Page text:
Bill would tweak rules for helping veteran business owners
A "bipartisan repair" is under way Trenton for legislation that was designed to give disabled veteran business owners 3 percent of all state contracts. .
Republican Assemblyman Ryan Peters, who served multiple combat tours as a Navy Seal, described what he sees wrong with the "Service Disabled Veteran Owned Business Program" as it currently exists: "They made the requirement that they had to have their principal place of business in New Jersey (and) frankly nobody was able to meet the requirement for each contract."
He said the program, established in 2015, was a "good-intent" bill.
"And as they say, there is no perfect legislation, but they tried it," Peters said. "And frankly, it just didn't work out."
Peters said a lot of disabled veterans operate businesses in New Jersey, but they may be incorporated in other states. An amended version of the bill would eliminate the need for the business to have its principal place of residency in New Jersey.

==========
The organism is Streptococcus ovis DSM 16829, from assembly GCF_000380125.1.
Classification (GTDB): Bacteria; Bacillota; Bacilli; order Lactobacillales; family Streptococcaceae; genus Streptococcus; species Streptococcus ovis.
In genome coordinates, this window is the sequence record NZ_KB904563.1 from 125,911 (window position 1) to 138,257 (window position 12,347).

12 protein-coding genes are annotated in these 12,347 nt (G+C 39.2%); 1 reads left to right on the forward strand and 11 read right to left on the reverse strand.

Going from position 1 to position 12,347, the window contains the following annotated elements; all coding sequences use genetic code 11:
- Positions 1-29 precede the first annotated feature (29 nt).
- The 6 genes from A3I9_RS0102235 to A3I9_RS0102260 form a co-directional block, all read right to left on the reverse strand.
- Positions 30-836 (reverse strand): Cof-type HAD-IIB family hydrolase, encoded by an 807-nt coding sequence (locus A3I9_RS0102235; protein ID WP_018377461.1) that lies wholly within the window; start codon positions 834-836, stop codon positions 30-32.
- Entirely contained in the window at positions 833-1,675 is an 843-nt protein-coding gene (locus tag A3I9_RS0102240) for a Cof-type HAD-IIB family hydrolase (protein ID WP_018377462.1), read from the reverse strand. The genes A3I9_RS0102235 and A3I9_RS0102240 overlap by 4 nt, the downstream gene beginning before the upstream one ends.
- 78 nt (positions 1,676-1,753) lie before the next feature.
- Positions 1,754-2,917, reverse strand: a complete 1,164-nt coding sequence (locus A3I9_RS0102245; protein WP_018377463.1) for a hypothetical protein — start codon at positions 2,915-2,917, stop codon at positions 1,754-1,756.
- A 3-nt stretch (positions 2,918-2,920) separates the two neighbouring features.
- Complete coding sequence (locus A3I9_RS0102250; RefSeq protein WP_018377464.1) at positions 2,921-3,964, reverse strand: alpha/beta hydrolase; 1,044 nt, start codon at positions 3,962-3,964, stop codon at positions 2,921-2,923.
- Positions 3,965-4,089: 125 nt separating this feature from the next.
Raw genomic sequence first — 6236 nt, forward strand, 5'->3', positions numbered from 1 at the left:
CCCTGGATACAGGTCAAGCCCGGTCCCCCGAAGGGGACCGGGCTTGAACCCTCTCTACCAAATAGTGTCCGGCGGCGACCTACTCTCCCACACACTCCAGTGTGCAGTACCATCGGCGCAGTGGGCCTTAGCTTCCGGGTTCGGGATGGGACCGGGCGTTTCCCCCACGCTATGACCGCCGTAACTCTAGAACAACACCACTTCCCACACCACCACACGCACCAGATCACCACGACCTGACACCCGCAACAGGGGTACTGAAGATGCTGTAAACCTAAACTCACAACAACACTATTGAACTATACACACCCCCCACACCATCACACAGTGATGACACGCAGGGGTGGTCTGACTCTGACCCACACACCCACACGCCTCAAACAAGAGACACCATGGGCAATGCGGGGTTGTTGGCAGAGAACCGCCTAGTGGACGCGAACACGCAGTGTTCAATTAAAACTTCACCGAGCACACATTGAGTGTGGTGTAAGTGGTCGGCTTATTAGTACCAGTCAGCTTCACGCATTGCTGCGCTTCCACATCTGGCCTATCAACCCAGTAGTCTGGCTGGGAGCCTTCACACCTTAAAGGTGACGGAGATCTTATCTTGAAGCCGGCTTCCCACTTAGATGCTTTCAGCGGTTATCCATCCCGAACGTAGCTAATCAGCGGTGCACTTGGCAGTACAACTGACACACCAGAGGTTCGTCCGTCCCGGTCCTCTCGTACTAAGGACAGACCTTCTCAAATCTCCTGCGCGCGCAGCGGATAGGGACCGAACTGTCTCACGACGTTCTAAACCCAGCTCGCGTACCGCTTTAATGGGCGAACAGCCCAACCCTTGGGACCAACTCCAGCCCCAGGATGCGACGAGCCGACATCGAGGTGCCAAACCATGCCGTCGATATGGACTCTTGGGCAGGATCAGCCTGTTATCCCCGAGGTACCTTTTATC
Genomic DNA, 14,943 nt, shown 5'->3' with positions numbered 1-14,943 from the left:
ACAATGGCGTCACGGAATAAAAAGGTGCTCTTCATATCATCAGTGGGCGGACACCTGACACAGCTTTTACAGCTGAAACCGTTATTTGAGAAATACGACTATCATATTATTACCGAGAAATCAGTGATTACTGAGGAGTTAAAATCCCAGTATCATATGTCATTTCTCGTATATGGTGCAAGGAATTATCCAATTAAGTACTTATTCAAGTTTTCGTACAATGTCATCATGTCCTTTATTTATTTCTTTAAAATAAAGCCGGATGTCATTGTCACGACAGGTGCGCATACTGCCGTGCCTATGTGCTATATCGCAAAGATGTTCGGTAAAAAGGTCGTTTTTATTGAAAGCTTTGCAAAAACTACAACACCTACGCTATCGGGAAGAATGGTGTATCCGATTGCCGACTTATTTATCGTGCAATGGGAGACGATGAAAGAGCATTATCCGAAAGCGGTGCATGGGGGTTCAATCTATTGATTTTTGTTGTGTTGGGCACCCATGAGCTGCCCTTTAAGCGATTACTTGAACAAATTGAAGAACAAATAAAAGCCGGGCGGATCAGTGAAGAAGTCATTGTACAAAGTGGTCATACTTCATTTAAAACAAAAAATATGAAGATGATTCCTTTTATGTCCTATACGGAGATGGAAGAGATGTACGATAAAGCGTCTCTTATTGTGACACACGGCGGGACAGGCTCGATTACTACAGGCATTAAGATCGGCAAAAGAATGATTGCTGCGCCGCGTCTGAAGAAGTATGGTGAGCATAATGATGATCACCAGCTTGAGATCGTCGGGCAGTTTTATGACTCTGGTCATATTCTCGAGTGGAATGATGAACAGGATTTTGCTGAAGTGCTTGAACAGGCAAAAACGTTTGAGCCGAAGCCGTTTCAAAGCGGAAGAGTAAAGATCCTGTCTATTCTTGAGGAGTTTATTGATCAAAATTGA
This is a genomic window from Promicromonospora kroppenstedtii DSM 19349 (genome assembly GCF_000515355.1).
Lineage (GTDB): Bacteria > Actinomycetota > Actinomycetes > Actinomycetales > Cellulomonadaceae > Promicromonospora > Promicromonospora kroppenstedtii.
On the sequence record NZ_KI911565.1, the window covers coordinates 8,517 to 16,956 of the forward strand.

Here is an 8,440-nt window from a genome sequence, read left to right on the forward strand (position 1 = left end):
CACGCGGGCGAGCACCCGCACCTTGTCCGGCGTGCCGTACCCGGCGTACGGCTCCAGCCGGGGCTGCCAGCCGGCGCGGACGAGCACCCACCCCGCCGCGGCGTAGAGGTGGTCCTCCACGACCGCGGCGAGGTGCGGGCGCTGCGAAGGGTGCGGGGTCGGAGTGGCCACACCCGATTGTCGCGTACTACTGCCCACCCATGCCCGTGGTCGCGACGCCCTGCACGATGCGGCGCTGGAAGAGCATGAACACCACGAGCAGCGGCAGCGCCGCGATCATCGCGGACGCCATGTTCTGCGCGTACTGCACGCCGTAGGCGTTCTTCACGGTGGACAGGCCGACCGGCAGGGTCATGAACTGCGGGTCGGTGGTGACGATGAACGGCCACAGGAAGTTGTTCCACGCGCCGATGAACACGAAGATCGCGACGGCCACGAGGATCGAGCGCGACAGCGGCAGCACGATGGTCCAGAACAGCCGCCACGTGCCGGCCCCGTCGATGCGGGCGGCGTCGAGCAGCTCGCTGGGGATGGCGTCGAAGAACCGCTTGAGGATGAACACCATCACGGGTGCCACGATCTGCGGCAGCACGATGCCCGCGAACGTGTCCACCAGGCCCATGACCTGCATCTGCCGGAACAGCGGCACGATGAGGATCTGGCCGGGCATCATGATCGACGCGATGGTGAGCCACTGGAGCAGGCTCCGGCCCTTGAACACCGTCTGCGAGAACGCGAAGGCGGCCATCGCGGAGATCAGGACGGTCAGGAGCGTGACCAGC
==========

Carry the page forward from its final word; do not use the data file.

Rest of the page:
Seven other states have enacted similar legislation for service-disabled veteran businesses. According to Peters, the other programs in other states have less stringent regulations so they can meet their goals.
Peters' bill is co-sponsored by Democratic Assemblymen Bruce Land and Matthew Milam. Land said, "as a former Viet Nam veteran, I am always supportive of legislation that helps veterans with the state. This bill would allow more veterans to have the opportunity to be awarded state agency contracts."
Joe Cutter is the afternoon news anchor on New Jersey 101.5.
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